In order to advance our appreciation of its prevalence, Alan Maddison has explored this topic with a  particular focus on the influence of political affiliations, using  relevant data drawn from L Daniel Staetsky’s important recent study for the Institute for Jewish Policy Research, Antisemitism in contemporary Great Britain.

Among the interesting findings presented here, we discover that the risk for a critic of Israel being antisemitic increases as we move from left to right across the political spectrum.

The implications of this analysis for the Labour Party include responding vigorously to any victim complaints, but having appropriate actions based on differentiating between legitimate criticism of Israeli policies, a minority motivated by antisemitism, and those where antisemitic comments may be made out of ignorance rather than any hostility towards Jews.

Antisemitism takes different forms in different ages, writes Rabbi Jonathan Sacks… “Today [Jews] are hated because of their nation state, the state of Israel.”[1] This is, supposedly, the ‘new antisemitism’.

There are clearly many valid reasons for criticising Israel – its occupation, its treatment of Palestinians, its violation of international law and more. Such criticism  can also  sometimes be motivated by antisemitism. To differentiate between the two we have to look at whether such criticism is associated with antisemitism, defined independently of Israel.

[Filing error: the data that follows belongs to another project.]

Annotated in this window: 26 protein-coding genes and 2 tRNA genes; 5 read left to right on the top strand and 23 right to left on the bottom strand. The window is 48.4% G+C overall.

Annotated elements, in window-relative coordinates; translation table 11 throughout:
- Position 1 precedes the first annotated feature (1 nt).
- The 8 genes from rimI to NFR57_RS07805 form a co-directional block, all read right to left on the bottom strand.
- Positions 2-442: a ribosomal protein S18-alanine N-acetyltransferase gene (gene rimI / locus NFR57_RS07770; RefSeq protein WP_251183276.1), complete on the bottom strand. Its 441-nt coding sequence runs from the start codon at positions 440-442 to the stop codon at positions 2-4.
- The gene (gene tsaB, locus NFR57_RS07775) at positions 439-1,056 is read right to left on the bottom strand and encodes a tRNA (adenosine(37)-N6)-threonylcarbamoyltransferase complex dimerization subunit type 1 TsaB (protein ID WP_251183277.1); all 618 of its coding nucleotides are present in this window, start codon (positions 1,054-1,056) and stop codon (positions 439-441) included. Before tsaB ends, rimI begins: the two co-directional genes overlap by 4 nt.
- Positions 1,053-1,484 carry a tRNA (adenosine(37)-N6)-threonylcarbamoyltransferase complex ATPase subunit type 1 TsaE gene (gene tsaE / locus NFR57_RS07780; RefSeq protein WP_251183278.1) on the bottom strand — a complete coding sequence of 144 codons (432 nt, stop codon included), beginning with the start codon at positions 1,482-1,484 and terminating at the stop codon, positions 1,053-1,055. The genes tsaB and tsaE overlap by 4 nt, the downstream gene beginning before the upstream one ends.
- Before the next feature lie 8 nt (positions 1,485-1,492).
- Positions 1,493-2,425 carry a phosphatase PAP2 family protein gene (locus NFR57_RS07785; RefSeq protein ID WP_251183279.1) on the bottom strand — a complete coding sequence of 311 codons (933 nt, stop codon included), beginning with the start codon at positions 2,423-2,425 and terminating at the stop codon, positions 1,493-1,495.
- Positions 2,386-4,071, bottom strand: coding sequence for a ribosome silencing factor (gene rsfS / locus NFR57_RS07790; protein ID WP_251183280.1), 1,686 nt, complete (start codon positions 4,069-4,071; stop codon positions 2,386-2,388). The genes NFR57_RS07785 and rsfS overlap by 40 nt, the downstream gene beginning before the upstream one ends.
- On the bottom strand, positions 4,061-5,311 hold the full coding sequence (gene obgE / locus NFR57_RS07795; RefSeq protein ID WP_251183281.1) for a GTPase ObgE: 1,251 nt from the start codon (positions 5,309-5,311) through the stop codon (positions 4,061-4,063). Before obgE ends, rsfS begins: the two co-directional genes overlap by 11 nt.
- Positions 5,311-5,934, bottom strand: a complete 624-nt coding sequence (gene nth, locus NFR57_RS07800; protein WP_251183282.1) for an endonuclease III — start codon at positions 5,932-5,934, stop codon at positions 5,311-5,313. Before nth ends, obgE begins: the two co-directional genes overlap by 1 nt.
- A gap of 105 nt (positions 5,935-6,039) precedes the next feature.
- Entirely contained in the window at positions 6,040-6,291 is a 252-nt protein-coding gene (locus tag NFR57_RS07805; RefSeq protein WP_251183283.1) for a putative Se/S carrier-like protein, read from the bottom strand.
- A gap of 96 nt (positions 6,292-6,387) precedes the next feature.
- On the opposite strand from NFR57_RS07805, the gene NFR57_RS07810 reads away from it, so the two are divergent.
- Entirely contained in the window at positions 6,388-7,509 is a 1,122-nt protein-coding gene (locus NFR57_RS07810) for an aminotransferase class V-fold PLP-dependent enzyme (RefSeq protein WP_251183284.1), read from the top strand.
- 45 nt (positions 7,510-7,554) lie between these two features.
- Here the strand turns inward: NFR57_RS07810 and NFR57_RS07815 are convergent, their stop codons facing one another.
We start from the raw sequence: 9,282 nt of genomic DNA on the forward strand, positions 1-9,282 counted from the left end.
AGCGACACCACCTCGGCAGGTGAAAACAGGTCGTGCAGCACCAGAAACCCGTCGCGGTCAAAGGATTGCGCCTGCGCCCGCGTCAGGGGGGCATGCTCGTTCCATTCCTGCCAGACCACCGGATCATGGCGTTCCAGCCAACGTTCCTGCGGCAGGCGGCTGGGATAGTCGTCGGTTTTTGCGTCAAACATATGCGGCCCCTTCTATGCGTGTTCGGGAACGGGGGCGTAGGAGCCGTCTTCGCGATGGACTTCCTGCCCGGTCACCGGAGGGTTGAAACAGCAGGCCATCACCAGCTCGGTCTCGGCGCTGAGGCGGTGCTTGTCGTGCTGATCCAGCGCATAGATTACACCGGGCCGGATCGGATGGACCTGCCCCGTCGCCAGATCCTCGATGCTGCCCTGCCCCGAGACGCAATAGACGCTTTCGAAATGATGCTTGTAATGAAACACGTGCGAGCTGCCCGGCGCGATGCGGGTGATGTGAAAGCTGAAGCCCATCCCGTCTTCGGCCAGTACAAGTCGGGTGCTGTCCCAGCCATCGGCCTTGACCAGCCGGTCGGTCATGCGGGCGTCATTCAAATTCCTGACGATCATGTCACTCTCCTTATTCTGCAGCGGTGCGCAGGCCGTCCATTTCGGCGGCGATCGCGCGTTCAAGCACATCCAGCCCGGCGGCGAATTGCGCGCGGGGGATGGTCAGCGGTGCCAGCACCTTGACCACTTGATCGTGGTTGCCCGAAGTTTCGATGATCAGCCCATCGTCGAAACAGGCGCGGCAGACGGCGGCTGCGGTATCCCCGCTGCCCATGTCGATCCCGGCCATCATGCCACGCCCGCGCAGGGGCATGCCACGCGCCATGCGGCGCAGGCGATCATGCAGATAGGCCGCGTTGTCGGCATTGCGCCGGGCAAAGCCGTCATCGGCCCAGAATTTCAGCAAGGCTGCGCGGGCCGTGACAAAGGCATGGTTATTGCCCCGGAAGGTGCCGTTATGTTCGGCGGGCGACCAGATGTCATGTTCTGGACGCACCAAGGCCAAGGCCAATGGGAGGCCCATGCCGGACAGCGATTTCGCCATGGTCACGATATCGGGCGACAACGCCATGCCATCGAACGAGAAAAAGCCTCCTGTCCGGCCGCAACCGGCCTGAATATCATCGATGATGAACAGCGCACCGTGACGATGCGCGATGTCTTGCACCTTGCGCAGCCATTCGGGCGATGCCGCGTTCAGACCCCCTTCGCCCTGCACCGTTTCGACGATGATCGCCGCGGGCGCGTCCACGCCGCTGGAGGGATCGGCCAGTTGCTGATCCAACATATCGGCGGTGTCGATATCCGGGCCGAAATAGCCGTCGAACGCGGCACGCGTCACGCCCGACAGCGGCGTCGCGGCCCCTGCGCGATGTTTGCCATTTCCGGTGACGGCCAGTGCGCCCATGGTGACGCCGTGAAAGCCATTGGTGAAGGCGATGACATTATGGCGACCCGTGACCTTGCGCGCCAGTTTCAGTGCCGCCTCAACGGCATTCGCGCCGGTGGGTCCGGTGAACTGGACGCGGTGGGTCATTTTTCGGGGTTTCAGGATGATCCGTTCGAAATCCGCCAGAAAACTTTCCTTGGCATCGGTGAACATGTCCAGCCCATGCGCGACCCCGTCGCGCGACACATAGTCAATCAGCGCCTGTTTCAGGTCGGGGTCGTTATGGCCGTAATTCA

We have recently challenged misleading reports that critics of Israeli policies are ‘highly likely” to reflect expressions of this ‘new antisemitism’, when evidence suggests the very opposite. [2]

In this article we explore the patterns of strong anti-Israel attitudes and any associated strong antisemitic attitudes, or ‘new antisemitism’, in British society. In particular we analyse the variations across political groups, and ask if there is any justification for the relentless McCarthy-like focus on the Labour Party?

Our best guide comes from the biggest survey ever undertaken into antisemitism by the Institute of Jewish Policy Research. Its results were published in 2017 under the title Antisemitism in contemporary Great Britain. A study of attitudes towards Jews and Israel.[3]

Top Tweets About The Story

Top Stories